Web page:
Though I hope most of you aren’t exposed to cigarette smoke on a regular basis, it also causes LPS-derived inflammation. (18)

A Healthy Gut Means A Normal Weight

OK, so you probably understand by now that high concentrations of LPS in the body seem to be responsible for many of the modern metabolic disorders we see today like obesity, insulin resistance, and diabetes. So how can you prevent getting high concentrations of LPS in your system and help yourself lose weight or prevent metabolic disease?

Here are my top tips:

  • Eat a varied diet with plenty of plant matter to get fiber, prebiotics, and polyphenols
    • Fiber and prebiotic intake have been shown to improve the cluster of symptoms seen in metabolic disorders and improve gut health. (19) Prebiotics also seem to ameliorate LPS-induced inflammation. (20)
    • Polyphenols reduce counts of LPS-containing bacteria and increase counts of beneficial bacteria as well as prevent metabolic endotoxemia and improve intestinal permeability. (21, 22) I’ve written an entire article about the benefits of polyphenols for gut health here.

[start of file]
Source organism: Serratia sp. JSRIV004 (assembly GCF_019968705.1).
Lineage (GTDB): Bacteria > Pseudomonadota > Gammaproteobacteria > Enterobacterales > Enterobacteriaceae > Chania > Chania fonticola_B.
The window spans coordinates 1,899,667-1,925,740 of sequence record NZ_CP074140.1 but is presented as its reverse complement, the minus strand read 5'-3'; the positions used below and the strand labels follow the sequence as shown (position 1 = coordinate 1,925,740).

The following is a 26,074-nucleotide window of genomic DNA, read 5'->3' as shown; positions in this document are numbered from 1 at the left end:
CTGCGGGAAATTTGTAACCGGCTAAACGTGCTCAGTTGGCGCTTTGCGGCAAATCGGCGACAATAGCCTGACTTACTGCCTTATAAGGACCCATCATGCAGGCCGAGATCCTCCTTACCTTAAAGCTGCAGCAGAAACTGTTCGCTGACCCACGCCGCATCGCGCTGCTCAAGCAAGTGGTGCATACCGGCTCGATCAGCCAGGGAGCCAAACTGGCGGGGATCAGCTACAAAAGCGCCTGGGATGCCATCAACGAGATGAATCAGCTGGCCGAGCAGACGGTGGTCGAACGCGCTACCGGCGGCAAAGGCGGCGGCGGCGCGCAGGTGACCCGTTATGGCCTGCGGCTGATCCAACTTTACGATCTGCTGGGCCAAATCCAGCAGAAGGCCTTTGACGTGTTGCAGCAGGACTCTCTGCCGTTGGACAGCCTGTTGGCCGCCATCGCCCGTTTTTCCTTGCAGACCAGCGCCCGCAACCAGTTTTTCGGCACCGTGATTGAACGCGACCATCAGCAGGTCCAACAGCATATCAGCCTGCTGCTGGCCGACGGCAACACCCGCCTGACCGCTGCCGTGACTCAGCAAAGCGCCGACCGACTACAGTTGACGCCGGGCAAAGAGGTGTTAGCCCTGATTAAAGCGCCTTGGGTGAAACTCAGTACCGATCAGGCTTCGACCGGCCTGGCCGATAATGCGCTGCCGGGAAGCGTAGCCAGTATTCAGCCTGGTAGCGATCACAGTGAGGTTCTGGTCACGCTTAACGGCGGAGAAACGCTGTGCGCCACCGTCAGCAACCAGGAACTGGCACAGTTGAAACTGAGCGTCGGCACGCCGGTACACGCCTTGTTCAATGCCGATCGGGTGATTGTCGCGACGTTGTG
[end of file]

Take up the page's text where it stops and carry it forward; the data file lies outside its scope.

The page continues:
• Consume a moderate fat diet and reduce exposure to omega-6 fatty acids
    • I think a higher-fat diet is likely ok provided you have sufficient fiber and prebiotic intake, but to err on the side of caution, I’d recommend that most people consume a moderately-high fat diet (30-60% of calories). Within this amount, your fats should come from healthy options like omega-3s, coconut oil, olive oil, avocado oil, and pastured animal fats.
  • Consume probiotics regularly
    • Several studies have shown improvements in LPS concentrations, body weight, glucose metabolism, insulin and leptin sensitivity, among other benefits with probiotic treatment. (23, 24) Please note that probiotics’ effects are strain-specific, so we don’t know if all strains are equally as effective in this regard.
  • Exercise appropriately
    • As mentioned above, high intensity exercise seems to have a beneficial effect on LPS concentrations. In addition to this, exercise modulates the microbiome and gut health in a very beneficial way. (25)
  • Manage your stress levels
    • As I discussed previously, stress hormones seem to promote the growth of LPS-containing bacteria. Stress also causes intestinal permeability, meaning that LPS can then more easily get out of the gut and into other tissues, causing system-wide inflammation.


Join my newsletter to download my 5S Protocol to Optimize Digestion at Mealtime. In it, I’ll teach you how to stimulate the production of digestive enzymes and stomach acid, calm your system so it’s in “rest and digest” mode, and slow down to allow the proper breakdown and absorption of your nutrients.

Making sure you are optimizing your digestion is a great first step in improving your gut health!